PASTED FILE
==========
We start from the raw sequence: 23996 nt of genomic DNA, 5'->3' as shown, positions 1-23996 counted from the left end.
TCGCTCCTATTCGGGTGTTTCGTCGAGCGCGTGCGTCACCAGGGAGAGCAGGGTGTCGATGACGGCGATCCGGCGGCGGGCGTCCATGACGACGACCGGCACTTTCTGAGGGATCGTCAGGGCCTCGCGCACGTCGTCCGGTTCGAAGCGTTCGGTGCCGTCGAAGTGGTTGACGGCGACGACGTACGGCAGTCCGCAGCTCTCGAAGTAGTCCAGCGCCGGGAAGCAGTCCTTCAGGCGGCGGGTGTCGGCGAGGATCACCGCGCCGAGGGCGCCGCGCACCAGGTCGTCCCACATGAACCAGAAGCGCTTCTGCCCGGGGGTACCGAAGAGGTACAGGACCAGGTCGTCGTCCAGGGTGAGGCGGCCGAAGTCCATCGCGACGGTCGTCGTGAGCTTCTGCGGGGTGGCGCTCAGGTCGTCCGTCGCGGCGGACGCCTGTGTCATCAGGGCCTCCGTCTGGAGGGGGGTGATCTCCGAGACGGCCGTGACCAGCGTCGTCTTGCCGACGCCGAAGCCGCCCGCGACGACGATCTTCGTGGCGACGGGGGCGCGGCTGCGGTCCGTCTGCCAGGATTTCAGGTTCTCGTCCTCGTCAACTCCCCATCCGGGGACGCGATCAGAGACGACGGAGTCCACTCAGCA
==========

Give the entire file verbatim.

We start from the raw sequence: 23996 nt of genomic DNA, 5'->3' as shown, positions 1-23996 counted from the left end.
TCGCTCCTATTCGGGTGTTTCGTCGAGCGCGTGCGTCACCAGGGAGAGCAGGGTGTCGATGACGGCGATCCGGCGGCGGGCGTCCATGACGACGACCGGCACTTTCTGAGGGATCGTCAGGGCCTCGCGCACGTCGTCCGGTTCGAAGCGTTCGGTGCCGTCGAAGTGGTTGACGGCGACGACGTACGGCAGTCCGCAGCTCTCGAAGTAGTCCAGCGCCGGGAAGCAGTCCTTCAGGCGGCGGGTGTCGGCGAGGATCACCGCGCCGAGGGCGCCGCGCACCAGGTCGTCCCACATGAACCAGAAGCGCTTCTGCCCGGGGGTACCGAAGAGGTACAGGACCAGGTCGTCGTCCAGGGTGAGGCGGCCGAAGTCCATCGCGACGGTCGTCGTGAGCTTCTGCGGGGTGGCGCTCAGGTCGTCCGTCGCGGCGGACGCCTGTGTCATCAGGGCCTCCGTCTGGAGGGGGGTGATCTCCGAGACGGCCGTGACCAGCGTCGTCTTGCCGACGCCGAAGCCGCCCGCGACGACGATCTTCGTGGCGACGGGGGCGCGGCTGCGGTCCGTCTGCCAGGATTTCAGGTTCTCGTCCTCGTCAACTCCCCATCCGGGGACGCGATCAGAGACGACGGAGTCCACTCAGCA